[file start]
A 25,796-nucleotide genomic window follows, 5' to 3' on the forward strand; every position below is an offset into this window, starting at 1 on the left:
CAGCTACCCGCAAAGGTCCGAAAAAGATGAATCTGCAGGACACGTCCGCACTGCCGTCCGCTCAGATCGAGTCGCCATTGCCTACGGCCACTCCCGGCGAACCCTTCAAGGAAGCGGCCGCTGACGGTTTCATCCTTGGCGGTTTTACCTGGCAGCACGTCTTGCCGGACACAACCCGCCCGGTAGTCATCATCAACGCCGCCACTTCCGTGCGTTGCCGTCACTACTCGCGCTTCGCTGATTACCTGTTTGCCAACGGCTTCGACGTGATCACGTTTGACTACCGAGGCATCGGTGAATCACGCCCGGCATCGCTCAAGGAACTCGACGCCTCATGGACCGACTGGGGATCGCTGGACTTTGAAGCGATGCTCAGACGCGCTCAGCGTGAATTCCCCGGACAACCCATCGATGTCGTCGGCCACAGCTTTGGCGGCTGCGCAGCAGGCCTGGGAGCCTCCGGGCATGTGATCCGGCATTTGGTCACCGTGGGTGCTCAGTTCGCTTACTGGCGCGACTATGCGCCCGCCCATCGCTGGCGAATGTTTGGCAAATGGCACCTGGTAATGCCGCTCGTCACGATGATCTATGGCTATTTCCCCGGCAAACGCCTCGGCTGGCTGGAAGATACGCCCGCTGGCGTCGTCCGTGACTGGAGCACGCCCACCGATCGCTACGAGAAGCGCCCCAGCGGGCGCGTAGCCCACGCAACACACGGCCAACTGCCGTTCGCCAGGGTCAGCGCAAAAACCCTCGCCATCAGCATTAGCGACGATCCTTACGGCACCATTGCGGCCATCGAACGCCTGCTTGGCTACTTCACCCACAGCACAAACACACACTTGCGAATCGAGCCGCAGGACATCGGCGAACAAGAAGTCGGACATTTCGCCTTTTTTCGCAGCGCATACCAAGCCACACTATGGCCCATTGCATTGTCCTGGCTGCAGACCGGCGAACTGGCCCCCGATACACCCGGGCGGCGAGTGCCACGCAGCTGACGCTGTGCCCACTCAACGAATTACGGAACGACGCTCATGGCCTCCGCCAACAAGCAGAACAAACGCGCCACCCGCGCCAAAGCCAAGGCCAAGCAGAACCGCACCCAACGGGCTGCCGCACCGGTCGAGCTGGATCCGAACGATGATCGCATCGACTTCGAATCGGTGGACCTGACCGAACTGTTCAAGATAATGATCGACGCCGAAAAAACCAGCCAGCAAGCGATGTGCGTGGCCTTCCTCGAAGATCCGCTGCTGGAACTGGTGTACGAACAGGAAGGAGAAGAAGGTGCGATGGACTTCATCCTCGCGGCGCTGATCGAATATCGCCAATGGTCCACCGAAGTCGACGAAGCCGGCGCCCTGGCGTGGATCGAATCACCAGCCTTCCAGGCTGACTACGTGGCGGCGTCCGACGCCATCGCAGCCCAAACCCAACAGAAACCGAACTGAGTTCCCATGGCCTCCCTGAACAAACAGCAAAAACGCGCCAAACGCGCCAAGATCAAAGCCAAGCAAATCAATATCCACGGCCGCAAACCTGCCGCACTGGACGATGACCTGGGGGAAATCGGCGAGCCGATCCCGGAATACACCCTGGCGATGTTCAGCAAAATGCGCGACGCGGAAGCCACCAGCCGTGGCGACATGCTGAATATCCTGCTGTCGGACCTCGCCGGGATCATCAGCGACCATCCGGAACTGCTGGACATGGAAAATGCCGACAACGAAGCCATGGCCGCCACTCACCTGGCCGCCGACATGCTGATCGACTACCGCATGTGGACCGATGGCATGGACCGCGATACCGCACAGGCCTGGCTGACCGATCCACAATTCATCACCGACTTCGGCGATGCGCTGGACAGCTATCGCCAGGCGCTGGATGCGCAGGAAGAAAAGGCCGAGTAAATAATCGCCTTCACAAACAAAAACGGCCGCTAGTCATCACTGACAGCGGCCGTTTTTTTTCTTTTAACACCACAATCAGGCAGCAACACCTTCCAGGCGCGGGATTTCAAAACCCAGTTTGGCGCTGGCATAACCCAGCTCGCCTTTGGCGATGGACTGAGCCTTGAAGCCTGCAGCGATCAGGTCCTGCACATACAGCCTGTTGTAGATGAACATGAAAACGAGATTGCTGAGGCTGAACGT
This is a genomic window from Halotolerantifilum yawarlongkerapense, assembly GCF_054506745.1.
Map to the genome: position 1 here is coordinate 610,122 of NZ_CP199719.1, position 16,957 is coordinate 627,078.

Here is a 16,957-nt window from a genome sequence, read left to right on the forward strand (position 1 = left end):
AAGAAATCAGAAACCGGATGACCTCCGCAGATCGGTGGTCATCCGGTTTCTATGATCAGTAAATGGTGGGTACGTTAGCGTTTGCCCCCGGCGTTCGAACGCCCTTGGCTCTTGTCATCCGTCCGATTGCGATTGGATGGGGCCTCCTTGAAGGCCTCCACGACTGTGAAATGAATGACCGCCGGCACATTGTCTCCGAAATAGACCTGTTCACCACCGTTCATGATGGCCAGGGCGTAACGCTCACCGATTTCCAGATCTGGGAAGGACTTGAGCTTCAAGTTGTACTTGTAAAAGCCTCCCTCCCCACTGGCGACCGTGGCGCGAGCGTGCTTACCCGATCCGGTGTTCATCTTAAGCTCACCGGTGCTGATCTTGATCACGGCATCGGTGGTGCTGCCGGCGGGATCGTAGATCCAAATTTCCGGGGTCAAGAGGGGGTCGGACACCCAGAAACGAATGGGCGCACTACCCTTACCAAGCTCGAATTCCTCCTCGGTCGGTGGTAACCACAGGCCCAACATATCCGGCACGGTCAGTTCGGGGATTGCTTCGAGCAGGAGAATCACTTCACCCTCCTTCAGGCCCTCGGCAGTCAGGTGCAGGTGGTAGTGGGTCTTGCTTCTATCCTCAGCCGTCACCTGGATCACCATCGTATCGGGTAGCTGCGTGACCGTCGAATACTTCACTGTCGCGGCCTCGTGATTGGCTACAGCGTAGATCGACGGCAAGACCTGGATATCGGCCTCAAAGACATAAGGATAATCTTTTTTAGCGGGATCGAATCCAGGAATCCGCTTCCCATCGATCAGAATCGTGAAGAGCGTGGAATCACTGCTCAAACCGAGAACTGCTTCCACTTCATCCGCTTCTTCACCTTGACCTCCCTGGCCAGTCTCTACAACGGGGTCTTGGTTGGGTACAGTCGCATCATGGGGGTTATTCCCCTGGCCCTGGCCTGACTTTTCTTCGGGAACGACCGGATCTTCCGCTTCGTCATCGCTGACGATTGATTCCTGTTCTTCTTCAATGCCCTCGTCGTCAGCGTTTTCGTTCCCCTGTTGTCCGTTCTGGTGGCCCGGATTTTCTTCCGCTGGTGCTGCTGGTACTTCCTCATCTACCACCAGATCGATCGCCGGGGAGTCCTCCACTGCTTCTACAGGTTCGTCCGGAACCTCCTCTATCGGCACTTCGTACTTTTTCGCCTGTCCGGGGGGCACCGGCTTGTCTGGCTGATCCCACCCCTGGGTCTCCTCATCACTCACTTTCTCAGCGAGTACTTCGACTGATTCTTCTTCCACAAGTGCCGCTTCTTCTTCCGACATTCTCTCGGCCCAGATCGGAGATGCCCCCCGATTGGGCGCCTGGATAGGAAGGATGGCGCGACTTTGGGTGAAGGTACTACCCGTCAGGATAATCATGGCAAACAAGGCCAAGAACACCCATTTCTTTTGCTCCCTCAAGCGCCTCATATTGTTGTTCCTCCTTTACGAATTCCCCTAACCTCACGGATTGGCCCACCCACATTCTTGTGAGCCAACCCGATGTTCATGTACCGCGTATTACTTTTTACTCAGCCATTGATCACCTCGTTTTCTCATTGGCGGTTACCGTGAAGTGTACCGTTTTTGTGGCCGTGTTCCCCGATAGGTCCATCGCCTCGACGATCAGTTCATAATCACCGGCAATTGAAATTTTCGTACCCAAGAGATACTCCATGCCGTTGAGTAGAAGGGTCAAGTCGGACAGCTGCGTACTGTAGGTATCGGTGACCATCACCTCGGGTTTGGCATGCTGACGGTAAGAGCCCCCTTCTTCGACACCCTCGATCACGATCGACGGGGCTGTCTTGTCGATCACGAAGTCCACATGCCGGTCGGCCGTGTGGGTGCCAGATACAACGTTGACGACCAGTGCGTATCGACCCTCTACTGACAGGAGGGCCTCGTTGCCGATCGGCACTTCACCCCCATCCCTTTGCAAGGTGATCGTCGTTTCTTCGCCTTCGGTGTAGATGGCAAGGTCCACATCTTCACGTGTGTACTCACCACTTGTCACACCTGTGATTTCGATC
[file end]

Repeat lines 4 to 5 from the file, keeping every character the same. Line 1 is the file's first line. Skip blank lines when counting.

Map to the genome: position 1 here is coordinate 610,122 of NZ_CP199719.1, position 16,957 is coordinate 627,078.

Here is a 16,957-nt window from a genome sequence, read left to right on the forward strand (position 1 = left end):